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only in traffic: but it must not be allowed as a recommendation in any other particular, but only just as it is applied. It was very prettily said, “ That we may learn the little value of fortune by the persons on whom. Heaven is pleased to bestow it." However, there is not a harder part in human life, than becoming wealth and greatness. He must be very well stocked with merit, who is not willing to draw some superiority over his friends from his fortune; for it is not every man that can entertain with the air of a guest, and do good offices with the mien of one that receives them.
I nust confess, I cannot conceive how a man can place himself in a figure wherein he can so much enjoy his own soul, and, that greatest of pleasures, the just approbation of his own actions, than as an adventurer on this occasion, to sit and see the lots go off without hope or fear; persectly uncoucerned as to hiinself, but taking part in the good fortune of others.
I will believe there are happy tempers in being, to whom all the good that arrives to any of their fellow-creatures gives a pleasure. These live in a course of lasting and substantial happiness, and have the satisfaction to see all men endeavour to gratify them. This state of mind not only lets a man into certain enjoyments, but relieves him from as certain anxieties. If you will not rejoice with happy men, you must repine at them. Dick Ropiile alluded to this when he said, “ he would hate no man, out of pure idleness." As for my own part, I look at Fortune quite in another view than the rest of the world ; aud, by my knowledge in futurity, tremble at the approaching prize, which I see coming to a young lady for whom I have much tenderness; and have therefore writ to her
of all your
the following letter, to be sent by Mr. Elliot, with the notice of her ticket.
“ MADAM, “ You receive, at the instant this comes to your hands, an account of your having, what you only wanted, fortune ; and to admonish you, that you may not now want every thing else. You had yesterday wit, virtue, beauty ; but you never heard of them until to-day. They say Fortune is blind ; but
you will find she has opened the eyes beholders. I beseech you, Madam, make use of the advantages of having been educated without fattery. If you can still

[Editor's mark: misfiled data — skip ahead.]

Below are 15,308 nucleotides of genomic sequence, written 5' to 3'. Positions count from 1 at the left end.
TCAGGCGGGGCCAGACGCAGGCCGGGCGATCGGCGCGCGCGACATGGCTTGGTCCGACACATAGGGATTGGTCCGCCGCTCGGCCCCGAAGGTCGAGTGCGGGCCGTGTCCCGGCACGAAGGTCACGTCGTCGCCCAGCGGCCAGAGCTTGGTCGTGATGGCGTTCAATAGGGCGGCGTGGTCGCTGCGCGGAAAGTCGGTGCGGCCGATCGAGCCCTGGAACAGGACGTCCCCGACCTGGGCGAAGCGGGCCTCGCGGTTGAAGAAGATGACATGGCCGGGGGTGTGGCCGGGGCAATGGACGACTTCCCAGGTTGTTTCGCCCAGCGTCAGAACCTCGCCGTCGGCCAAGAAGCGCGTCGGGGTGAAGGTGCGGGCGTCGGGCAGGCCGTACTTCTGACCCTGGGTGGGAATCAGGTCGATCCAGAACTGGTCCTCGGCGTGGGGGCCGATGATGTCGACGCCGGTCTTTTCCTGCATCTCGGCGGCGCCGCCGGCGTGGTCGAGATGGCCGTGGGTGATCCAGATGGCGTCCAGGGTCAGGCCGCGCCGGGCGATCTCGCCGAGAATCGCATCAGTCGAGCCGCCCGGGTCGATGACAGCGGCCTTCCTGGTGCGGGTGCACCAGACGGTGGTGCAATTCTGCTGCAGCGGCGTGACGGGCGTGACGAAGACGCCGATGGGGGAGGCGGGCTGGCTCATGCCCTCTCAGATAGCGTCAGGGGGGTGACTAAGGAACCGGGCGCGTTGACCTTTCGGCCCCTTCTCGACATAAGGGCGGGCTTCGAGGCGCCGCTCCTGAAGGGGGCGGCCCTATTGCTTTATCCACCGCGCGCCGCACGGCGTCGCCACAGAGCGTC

be Chloe, Fortune has indeed been kind to you; if you are altered, she has it not in her power to give you an equivalent."
Grecian Coffee-house, July 26. Some time ago a virtuoso, my very good friend, sent me a plan of a covered summer-house: which a little after was rallied by another of my correspondents. I cannot therefore defer giving him an opportunity of making his defence to the learned, in his own words. “ To ISAAC BICKERSTAFF, Esquire.
July 15, 1710. “ I have been this
summer upon a ramble, to visit several friends and relations ; which is the rea
ud our ingenious unknown friend of South Wales, so long in your error concerning the grass-plots in my green-house. I will not give you the particulars of my gardener's conduct in the management of my covered garden; but content myself with letting you know, that my little fields within döors, though by their novelty they appear too extravagant to you to subsist even
in a regular imagination, are in the effect things that require no conjuration. Your correspondent may depend upon it, that under a sashed roof, which lets in the sun at all times, and the air as often as is convenient, he may have grass-plots in the greatest perfection, if he will be at the pains to water, mow, and roll them. Grass and herbs in general, the less they are exposed to the sun and winds, the livelier is their verdure. They require only warmth and moisture; and if you were to see my plots, your eye would soon confess, that the bowling-green at Mary bone wears not half so bright a livery.
“The motto, with which the gentleman has been pleased to furnish you, is so very proper, and pleases me so well, that I design to have it set upon the front of my green-house in letters of gold,